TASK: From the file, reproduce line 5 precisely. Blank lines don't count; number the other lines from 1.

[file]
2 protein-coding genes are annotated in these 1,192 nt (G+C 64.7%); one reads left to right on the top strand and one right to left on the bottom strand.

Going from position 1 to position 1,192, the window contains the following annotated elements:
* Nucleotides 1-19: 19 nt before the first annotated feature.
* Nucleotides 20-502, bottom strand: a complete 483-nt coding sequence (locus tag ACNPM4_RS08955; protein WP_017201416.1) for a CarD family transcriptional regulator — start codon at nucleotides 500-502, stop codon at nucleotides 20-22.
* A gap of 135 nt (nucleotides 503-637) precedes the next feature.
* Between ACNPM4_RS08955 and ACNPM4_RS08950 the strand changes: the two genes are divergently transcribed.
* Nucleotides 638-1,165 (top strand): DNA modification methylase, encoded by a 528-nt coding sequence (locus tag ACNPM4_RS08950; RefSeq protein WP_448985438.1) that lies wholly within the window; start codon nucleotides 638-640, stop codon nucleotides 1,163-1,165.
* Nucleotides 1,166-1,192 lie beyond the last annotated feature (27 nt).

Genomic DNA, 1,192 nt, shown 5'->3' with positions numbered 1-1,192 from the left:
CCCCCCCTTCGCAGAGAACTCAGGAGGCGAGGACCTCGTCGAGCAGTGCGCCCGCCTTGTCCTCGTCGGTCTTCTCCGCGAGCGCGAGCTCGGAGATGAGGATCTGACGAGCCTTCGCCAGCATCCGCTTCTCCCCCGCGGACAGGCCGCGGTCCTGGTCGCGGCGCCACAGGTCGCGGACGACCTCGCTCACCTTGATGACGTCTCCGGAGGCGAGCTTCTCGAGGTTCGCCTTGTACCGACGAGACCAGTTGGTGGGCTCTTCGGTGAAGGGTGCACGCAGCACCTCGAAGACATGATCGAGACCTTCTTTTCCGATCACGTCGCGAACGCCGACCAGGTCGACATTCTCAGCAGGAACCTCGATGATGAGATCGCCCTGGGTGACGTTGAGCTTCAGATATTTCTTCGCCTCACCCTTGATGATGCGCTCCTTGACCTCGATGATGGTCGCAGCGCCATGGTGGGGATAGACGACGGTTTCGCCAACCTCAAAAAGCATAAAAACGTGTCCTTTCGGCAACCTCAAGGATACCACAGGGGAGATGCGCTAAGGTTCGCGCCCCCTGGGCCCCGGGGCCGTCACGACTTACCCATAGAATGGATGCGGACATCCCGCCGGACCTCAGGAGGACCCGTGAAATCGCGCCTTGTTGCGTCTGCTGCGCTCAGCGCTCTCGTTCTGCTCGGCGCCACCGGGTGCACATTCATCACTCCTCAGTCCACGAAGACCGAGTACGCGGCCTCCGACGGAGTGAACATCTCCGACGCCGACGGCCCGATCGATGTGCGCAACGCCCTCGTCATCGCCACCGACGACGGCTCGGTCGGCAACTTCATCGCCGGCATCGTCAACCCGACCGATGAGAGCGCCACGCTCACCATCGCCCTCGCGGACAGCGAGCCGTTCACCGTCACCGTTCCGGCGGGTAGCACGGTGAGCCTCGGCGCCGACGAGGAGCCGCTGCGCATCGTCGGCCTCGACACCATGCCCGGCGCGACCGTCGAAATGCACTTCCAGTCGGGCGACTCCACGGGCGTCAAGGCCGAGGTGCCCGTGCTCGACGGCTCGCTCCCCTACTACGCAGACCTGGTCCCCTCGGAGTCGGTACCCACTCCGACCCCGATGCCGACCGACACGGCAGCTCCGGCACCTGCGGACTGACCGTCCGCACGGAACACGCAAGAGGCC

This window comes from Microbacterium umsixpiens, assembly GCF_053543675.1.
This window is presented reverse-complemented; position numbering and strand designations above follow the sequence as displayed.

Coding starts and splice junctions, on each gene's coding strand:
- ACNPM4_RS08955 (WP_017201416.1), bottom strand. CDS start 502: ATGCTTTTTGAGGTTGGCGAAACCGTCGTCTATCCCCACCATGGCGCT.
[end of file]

* A gap of 135 nt (nucleotides 503-637) precedes the next feature.